Date: Friday, May 1
Time: 1:00pm – 3:00pm
Location: Natalie Zemon Davis Conference Room, Sidney Smith Hall, Room 2098, 100 St. George St., Toronto, ON M5S 3G3
Title: “Reading the World’s Mail”: British Communications Intelligence and Economic Warfare, 1914-18
Between July 1914 and November 1918, signals intelligence was born. The type and number of messages intercepted every month for purposes of communications intelligence swelled from thousands of enciphered telegrams to and from foreign offices, to millions of cables, letters and radio dispatches, from diplomats, soldiers, sailors, airmen, and civilians, mostly in plain language or commercial codes. The best known element of signals intelligence during the First World War is work against the operational traffic of armies and navies, centring on cryptanalysis and traffic analysis, but overwhelmingly its largest form, and the area where it was most frequently used, lay in blockade and economic warfare. This instance also was perhaps the case in history where communications intelligence worked most fruitfully without the aid of cryptanalysis, and where open source material was most central to analysis. It is closer to the modern practice of communications intelligence than were the actions of naval and military siginters between 1914-18. This presentation addresses how communications intelligence affected economic warfare during the First World War, and victory in that struggle.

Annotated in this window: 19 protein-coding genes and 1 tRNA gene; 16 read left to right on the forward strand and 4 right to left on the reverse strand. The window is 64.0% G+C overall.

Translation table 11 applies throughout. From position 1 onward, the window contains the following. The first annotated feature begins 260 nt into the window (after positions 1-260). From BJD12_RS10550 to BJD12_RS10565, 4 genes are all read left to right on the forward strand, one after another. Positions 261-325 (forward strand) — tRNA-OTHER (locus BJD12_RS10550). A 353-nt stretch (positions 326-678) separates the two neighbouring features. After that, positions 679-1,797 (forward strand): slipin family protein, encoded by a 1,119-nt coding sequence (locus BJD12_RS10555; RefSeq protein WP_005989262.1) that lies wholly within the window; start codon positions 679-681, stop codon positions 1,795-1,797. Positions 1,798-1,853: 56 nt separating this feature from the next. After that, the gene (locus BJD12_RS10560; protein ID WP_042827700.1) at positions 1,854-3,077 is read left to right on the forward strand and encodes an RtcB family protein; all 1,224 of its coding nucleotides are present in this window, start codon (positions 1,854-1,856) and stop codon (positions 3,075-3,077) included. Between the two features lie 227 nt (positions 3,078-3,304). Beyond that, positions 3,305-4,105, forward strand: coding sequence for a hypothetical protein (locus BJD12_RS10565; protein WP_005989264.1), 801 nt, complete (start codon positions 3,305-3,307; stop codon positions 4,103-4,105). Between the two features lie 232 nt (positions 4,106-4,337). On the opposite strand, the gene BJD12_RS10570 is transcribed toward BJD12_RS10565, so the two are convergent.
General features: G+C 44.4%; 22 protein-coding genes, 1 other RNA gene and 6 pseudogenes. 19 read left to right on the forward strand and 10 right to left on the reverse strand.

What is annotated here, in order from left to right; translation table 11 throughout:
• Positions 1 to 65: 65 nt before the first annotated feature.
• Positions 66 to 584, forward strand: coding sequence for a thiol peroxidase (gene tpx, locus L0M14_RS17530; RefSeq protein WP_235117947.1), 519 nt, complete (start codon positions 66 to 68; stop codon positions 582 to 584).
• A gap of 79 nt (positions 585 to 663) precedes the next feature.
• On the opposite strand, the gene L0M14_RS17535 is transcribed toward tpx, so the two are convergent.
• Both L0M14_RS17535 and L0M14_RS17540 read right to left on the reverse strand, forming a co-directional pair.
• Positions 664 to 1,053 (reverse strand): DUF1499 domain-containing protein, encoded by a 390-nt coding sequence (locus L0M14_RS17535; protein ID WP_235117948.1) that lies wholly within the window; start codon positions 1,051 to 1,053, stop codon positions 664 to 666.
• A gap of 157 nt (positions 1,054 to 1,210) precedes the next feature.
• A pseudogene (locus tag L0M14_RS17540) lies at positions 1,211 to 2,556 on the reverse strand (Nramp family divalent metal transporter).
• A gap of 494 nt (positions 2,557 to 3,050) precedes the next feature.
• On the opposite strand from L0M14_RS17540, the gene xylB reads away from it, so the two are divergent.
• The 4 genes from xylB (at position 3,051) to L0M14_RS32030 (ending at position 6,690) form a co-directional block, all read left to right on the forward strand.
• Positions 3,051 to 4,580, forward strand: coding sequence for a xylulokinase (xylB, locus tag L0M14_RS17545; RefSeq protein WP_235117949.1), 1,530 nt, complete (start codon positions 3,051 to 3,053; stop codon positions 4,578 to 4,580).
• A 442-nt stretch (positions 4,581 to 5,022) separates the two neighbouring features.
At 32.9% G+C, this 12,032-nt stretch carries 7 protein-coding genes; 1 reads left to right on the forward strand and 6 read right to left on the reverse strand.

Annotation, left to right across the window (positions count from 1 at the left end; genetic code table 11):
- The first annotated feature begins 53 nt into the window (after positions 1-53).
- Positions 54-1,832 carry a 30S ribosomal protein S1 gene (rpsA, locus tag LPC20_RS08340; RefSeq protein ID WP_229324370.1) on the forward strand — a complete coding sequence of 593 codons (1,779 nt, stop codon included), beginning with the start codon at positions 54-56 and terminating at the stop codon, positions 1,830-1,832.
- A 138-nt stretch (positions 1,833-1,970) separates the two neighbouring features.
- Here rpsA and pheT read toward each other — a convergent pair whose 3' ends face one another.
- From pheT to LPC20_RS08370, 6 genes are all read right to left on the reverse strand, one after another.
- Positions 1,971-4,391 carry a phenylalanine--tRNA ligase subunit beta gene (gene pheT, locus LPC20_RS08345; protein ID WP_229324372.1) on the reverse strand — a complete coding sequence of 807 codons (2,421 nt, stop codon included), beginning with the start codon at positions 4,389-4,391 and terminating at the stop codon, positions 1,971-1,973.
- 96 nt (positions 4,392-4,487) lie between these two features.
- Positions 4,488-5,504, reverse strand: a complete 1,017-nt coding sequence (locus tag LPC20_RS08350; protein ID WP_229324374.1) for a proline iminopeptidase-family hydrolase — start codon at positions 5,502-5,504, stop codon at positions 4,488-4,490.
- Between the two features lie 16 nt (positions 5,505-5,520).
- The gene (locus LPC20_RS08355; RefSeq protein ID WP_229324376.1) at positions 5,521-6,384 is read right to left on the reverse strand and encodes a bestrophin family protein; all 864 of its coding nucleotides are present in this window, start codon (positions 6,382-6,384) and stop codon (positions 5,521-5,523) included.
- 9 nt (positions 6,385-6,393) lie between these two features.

Speaker: John Ferris is Professor of History at The University of Calgary, Honourary Professor in The Department of International Politics at The University of Wales, Aberystywth, and Adjunct Professor at The Department of War Studies, The Royal Military College of Canada. He was Cryptologic Scholar in Residence at The National Security Agency, 2008-09, and Killam Residential Professor at The University of Calgary, 2013-14. He has published widely in international, intelligence, military and diplomatic history, and strategic studies. He currently is completing books on the theory of intelligence, on economic warfare during the First World War, on British signals intelligence, 1890-1919, and on Anglo-American intelligence, Japanese deception, and the outbreak of the Pacific War.
Main Sponsor: Bill Graham Centre for Contemporary International History
Co-Sponsor: University of Toronto Department of History